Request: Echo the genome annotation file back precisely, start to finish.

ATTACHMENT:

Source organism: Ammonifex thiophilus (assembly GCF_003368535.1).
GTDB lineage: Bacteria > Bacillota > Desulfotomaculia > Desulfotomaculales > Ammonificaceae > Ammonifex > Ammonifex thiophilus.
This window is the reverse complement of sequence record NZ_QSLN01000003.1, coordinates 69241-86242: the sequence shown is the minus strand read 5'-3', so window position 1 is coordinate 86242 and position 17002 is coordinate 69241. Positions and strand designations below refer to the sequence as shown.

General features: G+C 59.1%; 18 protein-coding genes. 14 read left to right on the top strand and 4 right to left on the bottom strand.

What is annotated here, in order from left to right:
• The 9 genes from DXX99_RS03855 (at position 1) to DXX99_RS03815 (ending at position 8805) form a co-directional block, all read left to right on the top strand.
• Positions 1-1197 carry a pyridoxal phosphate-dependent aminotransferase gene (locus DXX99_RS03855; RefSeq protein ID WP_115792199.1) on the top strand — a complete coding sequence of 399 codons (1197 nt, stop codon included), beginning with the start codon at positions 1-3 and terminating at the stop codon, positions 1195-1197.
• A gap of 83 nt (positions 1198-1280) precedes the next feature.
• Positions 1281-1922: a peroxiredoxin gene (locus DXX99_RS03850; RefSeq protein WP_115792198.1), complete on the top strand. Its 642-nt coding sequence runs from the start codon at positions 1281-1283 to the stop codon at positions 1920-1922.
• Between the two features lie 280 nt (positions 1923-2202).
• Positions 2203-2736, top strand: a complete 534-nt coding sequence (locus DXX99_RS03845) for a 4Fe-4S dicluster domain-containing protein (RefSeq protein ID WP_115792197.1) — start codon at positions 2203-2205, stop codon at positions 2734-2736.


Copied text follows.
Source organism: Ammonifex thiophilus (assembly GCF_003368535.1).
GTDB lineage: Bacteria > Bacillota > Desulfotomaculia > Desulfotomaculales > Ammonificaceae > Ammonifex > Ammonifex thiophilus.
This window is the reverse complement of sequence record NZ_QSLN01000003.1, coordinates 69241-86242: the sequence shown is the minus strand read 5'-3', so window position 1 is coordinate 86242 and position 17002 is coordinate 69241. Positions and strand designations below refer to the sequence as shown.

General features: G+C 59.1%; 18 protein-coding genes. 14 read left to right on the top strand and 4 right to left on the bottom strand.

What is annotated here, in order from left to right:
• The 9 genes from DXX99_RS03855 (at position 1) to DXX99_RS03815 (ending at position 8805) form a co-directional block, all read left to right on the top strand.
• Positions 1-1197 carry a pyridoxal phosphate-dependent aminotransferase gene (locus DXX99_RS03855; RefSeq protein ID WP_115792199.1) on the top strand — a complete coding sequence of 399 codons (1197 nt, stop codon included), beginning with the start codon at positions 1-3 and terminating at the stop codon, positions 1195-1197.
• A gap of 83 nt (positions 1198-1280) precedes the next feature.
• Positions 1281-1922: a peroxiredoxin gene (locus DXX99_RS03850; RefSeq protein WP_115792198.1), complete on the top strand. Its 642-nt coding sequence runs from the start codon at positions 1281-1283 to the stop codon at positions 1920-1922.
• Between the two features lie 280 nt (positions 1923-2202).
• Positions 2203-2736, top strand: a complete 534-nt coding sequence (locus DXX99_RS03845) for a 4Fe-4S dicluster domain-containing protein (RefSeq protein ID WP_115792197.1) — start codon at positions 2203-2205, stop codon at positions 2734-2736.